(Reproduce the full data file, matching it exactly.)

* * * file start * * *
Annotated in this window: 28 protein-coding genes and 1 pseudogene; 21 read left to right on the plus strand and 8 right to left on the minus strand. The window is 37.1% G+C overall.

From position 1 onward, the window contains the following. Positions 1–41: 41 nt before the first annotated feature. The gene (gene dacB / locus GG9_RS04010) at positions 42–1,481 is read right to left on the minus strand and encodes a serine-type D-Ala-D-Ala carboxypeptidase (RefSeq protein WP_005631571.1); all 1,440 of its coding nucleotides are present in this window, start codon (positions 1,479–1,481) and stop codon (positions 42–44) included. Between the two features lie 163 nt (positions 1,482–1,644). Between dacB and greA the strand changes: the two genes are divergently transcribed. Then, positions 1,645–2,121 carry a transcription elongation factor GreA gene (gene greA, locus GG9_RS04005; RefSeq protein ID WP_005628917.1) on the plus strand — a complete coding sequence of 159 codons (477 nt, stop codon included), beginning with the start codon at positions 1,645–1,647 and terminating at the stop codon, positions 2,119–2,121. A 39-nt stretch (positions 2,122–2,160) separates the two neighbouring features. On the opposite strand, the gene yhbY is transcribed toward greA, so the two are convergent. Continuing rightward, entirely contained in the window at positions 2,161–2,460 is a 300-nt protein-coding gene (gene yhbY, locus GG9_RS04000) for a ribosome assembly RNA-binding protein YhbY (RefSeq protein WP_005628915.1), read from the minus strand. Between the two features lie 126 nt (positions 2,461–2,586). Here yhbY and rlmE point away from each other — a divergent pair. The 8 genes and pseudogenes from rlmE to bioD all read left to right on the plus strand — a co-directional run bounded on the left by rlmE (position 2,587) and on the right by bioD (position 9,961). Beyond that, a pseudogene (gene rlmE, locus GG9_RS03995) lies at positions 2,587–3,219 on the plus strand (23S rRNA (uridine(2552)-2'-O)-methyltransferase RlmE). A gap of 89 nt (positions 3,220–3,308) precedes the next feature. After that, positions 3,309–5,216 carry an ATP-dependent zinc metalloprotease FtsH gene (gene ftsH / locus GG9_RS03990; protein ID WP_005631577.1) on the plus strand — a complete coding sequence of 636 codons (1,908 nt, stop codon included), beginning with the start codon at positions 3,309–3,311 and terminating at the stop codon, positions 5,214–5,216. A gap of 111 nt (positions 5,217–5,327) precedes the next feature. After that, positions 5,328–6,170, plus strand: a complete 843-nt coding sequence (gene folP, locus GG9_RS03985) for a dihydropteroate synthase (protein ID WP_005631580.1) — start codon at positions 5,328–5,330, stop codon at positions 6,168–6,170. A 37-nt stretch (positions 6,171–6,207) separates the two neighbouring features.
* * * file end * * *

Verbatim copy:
Annotated in this window: 28 protein-coding genes and 1 pseudogene; 21 read left to right on the plus strand and 8 right to left on the minus strand. The window is 37.1% G+C overall.

From position 1 onward, the window contains the following. Positions 1–41: 41 nt before the first annotated feature. The gene (gene dacB / locus GG9_RS04010) at positions 42–1,481 is read right to left on the minus strand and encodes a serine-type D-Ala-D-Ala carboxypeptidase (RefSeq protein WP_005631571.1); all 1,440 of its coding nucleotides are present in this window, start codon (positions 1,479–1,481) and stop codon (positions 42–44) included. Between the two features lie 163 nt (positions 1,482–1,644). Between dacB and greA the strand changes: the two genes are divergently transcribed. Then, positions 1,645–2,121 carry a transcription elongation factor GreA gene (gene greA, locus GG9_RS04005; RefSeq protein ID WP_005628917.1) on the plus strand — a complete coding sequence of 159 codons (477 nt, stop codon included), beginning with the start codon at positions 1,645–1,647 and terminating at the stop codon, positions 2,119–2,121. A 39-nt stretch (positions 2,122–2,160) separates the two neighbouring features. On the opposite strand, the gene yhbY is transcribed toward greA, so the two are convergent. Continuing rightward, entirely contained in the window at positions 2,161–2,460 is a 300-nt protein-coding gene (gene yhbY, locus GG9_RS04000) for a ribosome assembly RNA-binding protein YhbY (RefSeq protein WP_005628915.1), read from the minus strand. Between the two features lie 126 nt (positions 2,461–2,586). Here yhbY and rlmE point away from each other — a divergent pair. The 8 genes and pseudogenes from rlmE to bioD all read left to right on the plus strand — a co-directional run bounded on the left by rlmE (position 2,587) and on the right by bioD (position 9,961). Beyond that, a pseudogene (gene rlmE, locus GG9_RS03995) lies at positions 2,587–3,219 on the plus strand (23S rRNA (uridine(2552)-2'-O)-methyltransferase RlmE). A gap of 89 nt (positions 3,220–3,308) precedes the next feature. After that, positions 3,309–5,216 carry an ATP-dependent zinc metalloprotease FtsH gene (gene ftsH / locus GG9_RS03990; protein ID WP_005631577.1) on the plus strand — a complete coding sequence of 636 codons (1,908 nt, stop codon included), beginning with the start codon at positions 3,309–3,311 and terminating at the stop codon, positions 5,214–5,216. A gap of 111 nt (positions 5,217–5,327) precedes the next feature. After that, positions 5,328–6,170, plus strand: a complete 843-nt coding sequence (gene folP, locus GG9_RS03985) for a dihydropteroate synthase (protein ID WP_005631580.1) — start codon at positions 5,328–5,330, stop codon at positions 6,168–6,170. A 37-nt stretch (positions 6,171–6,207) separates the two neighbouring features.